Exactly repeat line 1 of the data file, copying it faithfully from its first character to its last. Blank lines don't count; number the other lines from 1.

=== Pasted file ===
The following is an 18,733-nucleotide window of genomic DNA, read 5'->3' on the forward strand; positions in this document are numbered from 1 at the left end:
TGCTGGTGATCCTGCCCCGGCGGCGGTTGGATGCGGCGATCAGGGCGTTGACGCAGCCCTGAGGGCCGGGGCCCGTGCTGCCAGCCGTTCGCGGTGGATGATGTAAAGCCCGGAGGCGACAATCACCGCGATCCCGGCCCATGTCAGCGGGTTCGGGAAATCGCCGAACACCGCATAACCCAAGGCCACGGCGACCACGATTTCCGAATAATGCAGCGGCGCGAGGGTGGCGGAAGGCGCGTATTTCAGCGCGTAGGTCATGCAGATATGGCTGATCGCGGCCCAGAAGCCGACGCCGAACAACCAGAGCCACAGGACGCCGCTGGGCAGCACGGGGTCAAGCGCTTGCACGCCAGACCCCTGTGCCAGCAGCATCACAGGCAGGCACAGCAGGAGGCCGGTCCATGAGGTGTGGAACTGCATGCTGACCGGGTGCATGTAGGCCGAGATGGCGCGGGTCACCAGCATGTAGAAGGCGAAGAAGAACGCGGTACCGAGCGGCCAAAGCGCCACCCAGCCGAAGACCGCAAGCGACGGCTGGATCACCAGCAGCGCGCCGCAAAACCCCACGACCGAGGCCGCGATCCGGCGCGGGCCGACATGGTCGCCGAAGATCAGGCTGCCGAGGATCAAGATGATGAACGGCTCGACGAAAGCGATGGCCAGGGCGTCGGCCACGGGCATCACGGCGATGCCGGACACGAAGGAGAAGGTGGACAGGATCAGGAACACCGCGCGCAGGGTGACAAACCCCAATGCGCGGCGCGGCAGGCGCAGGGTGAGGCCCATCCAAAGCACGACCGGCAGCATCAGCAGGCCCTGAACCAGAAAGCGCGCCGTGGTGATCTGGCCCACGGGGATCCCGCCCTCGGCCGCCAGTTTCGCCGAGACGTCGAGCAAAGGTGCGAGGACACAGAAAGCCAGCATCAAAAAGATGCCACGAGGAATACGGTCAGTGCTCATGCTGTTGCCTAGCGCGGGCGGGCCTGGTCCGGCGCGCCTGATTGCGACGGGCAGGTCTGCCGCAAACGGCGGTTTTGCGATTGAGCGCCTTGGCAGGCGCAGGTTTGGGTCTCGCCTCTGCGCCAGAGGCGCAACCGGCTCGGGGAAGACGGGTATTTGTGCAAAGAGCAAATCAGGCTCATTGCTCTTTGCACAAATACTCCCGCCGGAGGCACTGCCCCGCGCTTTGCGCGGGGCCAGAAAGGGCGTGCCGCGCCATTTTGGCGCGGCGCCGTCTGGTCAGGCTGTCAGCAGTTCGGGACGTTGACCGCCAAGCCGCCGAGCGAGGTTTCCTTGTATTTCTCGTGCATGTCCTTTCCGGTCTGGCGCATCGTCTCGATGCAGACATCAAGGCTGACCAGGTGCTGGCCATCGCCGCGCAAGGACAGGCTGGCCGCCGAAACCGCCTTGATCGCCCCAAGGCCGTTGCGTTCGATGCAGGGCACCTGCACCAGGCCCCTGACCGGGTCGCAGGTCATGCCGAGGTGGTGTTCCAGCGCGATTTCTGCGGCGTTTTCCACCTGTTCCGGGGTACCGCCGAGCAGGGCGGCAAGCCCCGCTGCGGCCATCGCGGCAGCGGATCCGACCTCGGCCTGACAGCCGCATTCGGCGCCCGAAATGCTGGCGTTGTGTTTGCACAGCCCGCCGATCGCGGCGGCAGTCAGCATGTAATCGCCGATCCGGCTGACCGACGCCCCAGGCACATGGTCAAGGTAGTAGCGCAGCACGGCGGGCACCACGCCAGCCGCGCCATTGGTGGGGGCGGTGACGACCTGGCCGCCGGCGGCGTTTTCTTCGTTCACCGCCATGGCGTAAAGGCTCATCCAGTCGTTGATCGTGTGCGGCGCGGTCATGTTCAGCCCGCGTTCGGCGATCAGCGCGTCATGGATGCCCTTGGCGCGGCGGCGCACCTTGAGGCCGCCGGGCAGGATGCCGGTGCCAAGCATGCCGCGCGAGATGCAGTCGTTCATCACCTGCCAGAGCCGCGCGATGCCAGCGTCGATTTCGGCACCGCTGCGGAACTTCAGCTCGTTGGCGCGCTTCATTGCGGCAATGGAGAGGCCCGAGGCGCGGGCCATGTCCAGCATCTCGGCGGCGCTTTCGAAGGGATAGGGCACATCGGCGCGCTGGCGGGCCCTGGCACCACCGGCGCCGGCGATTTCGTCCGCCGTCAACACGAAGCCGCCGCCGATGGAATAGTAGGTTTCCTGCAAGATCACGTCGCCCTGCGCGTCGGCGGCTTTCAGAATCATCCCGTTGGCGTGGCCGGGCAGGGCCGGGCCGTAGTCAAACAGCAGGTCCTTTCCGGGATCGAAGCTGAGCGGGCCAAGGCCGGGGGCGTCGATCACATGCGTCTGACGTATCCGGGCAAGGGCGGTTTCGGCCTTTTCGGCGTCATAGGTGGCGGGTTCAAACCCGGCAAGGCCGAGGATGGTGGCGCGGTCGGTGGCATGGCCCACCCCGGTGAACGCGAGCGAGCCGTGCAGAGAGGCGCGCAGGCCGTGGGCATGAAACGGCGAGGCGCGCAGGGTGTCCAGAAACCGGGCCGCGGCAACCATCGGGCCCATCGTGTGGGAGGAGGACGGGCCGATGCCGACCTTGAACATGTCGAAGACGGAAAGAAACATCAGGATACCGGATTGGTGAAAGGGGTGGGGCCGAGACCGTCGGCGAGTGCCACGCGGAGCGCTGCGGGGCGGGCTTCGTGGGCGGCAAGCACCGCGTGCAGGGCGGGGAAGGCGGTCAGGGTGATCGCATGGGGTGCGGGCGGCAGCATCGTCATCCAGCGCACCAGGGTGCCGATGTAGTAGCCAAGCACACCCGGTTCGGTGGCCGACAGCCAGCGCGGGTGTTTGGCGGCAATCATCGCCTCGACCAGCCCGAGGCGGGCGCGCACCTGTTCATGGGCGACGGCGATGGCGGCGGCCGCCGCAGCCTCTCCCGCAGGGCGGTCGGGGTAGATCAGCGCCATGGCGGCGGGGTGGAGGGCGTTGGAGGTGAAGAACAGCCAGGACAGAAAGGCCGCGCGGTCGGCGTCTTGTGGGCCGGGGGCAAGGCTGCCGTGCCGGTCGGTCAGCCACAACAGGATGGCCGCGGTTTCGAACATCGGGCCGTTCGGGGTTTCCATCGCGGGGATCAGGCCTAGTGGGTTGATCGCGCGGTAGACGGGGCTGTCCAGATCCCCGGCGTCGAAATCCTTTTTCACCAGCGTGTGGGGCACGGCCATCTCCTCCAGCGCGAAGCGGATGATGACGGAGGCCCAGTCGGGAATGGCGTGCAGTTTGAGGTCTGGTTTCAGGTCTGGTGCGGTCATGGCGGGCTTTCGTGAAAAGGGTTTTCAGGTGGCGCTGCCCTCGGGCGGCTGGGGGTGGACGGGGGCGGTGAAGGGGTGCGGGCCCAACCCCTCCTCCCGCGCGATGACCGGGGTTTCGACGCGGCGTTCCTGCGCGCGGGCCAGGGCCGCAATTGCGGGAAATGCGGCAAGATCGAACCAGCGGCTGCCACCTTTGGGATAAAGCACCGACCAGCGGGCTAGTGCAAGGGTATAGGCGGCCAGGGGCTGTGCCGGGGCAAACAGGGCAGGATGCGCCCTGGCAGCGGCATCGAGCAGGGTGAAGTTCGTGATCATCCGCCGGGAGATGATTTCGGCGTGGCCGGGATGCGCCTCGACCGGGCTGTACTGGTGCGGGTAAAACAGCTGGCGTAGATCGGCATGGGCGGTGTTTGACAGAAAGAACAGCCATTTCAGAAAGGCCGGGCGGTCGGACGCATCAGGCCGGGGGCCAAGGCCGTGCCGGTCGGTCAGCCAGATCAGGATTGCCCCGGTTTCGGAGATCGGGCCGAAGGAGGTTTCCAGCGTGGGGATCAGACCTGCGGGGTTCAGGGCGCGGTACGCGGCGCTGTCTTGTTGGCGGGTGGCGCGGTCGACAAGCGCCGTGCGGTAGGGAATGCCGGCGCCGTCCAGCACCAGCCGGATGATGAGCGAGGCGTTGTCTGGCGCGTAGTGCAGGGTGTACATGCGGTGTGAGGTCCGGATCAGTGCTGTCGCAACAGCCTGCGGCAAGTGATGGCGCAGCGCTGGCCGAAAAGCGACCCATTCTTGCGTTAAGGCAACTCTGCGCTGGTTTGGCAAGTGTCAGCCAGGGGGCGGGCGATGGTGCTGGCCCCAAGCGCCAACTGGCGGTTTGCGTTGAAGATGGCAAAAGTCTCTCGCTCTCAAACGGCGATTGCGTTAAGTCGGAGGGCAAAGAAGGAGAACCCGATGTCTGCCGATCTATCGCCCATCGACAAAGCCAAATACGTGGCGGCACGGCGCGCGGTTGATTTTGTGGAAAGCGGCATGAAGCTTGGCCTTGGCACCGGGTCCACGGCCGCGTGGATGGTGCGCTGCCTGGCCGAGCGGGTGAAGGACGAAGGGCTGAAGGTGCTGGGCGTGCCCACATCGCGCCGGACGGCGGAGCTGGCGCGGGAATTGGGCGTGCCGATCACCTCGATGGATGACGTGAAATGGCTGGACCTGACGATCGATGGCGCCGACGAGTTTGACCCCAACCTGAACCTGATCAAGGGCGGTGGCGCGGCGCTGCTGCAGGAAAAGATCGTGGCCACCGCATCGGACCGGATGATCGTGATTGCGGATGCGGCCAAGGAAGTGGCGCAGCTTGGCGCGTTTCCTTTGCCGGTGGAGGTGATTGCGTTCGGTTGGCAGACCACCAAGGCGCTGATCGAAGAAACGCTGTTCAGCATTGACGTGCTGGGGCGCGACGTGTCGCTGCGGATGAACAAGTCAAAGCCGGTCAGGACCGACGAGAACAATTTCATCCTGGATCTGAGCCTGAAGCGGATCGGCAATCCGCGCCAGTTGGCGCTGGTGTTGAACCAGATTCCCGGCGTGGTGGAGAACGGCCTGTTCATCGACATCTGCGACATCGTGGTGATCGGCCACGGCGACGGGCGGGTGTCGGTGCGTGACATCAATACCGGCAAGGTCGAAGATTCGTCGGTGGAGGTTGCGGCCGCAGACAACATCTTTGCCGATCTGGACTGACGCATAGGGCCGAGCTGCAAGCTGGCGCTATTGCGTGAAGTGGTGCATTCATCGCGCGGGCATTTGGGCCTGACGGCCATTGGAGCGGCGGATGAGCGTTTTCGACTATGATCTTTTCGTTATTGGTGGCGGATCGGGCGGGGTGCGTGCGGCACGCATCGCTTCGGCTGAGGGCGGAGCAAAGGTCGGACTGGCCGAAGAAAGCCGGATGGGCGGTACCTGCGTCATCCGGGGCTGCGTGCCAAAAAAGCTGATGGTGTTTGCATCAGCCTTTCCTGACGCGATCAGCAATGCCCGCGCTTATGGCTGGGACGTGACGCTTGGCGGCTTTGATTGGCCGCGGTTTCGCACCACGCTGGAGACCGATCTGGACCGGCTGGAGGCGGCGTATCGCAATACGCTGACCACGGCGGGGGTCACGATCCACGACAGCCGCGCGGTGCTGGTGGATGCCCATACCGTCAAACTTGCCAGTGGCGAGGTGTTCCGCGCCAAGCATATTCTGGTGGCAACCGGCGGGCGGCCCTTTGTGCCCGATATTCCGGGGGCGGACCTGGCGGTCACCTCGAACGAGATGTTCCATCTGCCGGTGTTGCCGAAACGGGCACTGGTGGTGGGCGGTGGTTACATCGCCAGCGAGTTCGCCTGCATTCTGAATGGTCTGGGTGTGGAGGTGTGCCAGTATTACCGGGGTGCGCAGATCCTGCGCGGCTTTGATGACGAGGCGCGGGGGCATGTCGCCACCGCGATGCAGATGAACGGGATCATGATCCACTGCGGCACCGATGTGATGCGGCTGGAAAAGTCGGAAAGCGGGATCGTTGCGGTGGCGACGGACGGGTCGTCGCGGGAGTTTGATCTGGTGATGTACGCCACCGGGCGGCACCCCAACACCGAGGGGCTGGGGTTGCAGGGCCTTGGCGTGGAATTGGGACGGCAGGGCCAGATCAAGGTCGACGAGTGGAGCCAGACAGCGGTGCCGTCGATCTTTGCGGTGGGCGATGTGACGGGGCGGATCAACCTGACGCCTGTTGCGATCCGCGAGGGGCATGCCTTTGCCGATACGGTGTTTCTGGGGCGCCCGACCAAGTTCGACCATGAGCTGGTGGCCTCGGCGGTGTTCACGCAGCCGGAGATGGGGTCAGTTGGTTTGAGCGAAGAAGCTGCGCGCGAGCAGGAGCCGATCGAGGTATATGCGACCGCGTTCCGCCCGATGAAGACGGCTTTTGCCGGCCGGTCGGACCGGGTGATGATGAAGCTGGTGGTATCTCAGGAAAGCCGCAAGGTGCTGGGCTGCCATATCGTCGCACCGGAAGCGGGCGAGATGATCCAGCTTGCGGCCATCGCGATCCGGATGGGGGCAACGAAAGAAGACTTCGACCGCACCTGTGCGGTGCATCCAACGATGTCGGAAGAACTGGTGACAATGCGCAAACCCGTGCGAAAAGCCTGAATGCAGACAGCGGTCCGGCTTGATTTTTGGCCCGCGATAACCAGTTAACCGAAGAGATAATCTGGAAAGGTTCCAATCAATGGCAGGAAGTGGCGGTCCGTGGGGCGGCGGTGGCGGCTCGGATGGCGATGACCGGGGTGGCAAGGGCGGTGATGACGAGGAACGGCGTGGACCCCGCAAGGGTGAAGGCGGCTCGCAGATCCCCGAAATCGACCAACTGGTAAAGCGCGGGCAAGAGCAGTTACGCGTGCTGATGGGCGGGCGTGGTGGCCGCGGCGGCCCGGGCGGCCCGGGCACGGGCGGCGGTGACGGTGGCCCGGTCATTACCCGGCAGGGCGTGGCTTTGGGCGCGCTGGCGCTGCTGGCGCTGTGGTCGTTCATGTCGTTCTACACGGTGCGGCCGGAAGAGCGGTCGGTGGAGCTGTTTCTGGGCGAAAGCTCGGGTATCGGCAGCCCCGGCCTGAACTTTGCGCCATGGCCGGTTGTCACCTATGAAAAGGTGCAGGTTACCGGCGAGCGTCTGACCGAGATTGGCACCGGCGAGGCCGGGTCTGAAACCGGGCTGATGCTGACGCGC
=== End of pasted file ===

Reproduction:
The following is an 18,733-nucleotide window of genomic DNA, read 5'->3' on the forward strand; positions in this document are numbered from 1 at the left end: